When we first started doing short-term missions in Ghana more than 16 years ago we were well-intentioned.  But we really hadn’t thought things through well.  Things such as whether we were negatively impacting an already established health care system.  Or whether the medications we were prescribing were safely packaged and labeled.  Or whether there was any long-term follow-up for the patients after we left.  We later found out that each time we went over I had been practicing illegally.  I assumed with my “white – American – educated and trained in America” mindset that I could just enter the country, be welcomed with open arms, and then start treating patients.  I was wrong.

I’ve learned a lot over the years from reading what others have written.  Especially the books ‘When Helping Hurts,’ ‘Making the Blind Man Lame,’ ‘Cross-Cultural Servanthood,’ and ‘The Great Omission’. And I’ve learned much from mistakes I’ve made and from training prior to entering the mission field here in Ethiopia. But despite all of this wisdom and knowledge and experience… I still struggle.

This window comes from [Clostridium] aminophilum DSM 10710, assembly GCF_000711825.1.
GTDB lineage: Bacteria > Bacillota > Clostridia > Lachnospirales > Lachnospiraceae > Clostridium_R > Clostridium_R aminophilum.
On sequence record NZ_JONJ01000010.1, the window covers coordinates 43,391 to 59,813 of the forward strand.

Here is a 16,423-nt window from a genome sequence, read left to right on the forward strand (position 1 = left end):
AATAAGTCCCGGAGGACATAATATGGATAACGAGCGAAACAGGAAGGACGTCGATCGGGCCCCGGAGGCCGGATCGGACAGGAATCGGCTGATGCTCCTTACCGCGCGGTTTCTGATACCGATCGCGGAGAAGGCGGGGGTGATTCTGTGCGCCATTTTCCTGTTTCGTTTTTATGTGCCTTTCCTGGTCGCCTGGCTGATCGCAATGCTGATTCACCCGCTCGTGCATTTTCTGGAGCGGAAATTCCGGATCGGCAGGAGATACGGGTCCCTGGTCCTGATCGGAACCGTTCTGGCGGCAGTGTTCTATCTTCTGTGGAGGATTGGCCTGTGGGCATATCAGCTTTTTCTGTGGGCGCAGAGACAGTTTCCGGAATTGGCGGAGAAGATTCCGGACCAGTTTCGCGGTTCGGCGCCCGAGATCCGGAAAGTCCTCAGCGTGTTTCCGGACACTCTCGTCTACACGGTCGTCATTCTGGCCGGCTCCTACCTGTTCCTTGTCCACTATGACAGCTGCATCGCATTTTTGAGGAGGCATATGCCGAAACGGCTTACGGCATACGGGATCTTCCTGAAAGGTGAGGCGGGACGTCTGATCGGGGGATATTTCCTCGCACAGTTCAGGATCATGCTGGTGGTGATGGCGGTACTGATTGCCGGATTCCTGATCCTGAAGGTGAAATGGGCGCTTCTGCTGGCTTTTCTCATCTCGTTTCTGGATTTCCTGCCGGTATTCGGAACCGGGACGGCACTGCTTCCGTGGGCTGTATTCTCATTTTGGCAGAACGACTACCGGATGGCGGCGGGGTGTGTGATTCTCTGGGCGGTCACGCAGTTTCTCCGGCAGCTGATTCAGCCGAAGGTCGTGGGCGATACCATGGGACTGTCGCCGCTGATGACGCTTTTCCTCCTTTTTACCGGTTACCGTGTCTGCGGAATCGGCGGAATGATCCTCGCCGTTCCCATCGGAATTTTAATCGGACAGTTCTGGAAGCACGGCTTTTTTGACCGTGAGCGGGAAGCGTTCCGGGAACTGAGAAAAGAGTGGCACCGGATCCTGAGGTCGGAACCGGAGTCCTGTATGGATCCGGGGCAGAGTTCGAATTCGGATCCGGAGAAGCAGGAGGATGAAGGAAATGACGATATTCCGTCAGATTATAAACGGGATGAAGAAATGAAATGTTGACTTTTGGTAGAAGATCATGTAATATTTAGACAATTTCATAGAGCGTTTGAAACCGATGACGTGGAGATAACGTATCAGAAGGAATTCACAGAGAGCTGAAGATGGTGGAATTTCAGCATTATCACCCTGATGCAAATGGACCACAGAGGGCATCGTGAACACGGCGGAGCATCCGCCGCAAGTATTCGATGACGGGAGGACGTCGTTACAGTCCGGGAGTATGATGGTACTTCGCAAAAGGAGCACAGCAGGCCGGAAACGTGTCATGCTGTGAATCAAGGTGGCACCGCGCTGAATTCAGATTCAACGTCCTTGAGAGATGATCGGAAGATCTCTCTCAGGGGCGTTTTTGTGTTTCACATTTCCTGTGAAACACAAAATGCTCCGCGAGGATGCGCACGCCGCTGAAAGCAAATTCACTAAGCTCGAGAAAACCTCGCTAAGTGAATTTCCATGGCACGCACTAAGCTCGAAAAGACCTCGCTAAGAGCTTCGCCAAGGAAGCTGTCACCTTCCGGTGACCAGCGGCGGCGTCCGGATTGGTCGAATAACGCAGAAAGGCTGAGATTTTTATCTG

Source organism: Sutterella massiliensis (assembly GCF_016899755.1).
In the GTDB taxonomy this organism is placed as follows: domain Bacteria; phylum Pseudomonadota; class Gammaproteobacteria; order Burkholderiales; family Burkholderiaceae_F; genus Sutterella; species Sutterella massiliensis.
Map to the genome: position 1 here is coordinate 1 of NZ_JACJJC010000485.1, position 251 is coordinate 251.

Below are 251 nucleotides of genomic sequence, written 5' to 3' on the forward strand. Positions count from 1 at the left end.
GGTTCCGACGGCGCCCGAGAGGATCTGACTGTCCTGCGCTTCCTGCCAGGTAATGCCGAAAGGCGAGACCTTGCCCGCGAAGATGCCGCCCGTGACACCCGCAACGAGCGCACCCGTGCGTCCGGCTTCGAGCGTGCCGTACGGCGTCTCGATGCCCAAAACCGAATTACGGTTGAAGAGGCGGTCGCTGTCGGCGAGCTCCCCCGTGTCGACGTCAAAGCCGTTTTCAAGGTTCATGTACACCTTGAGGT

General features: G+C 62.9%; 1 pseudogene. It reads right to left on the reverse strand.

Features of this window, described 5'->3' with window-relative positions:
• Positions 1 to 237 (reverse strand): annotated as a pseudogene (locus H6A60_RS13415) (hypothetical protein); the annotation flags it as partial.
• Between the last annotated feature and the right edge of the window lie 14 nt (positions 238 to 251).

When I find that something is happening in the operating room or the hospital is different from what I was used to in America, I sometimes feel compelled to tell everyone what they should do.  When surgeries don’t start on time or it seems to take forever between one case and another I feel urged to “share” with everyone how we did it in America and then what they should do in order to “fix it”.


Greg Suratt, our pastor in Charleston at Seacoast Church, once said “I won’t ‘should’ on you if you don’t ‘should’ on me.”  I love to “should” on people.  Sometimes I think I might have the spiritual gift of “shoulding.”  The problem is that my “should” is usually pretty stinky.  My “should” is based on what I think is good or right.  It often times doesn’t take into account the culture or the people that I’m living with.  It disrespects the people that I’ve chosen to partner with.  I’m a guest here and I have much to learn.  And I’m constantly reminded of this struggle.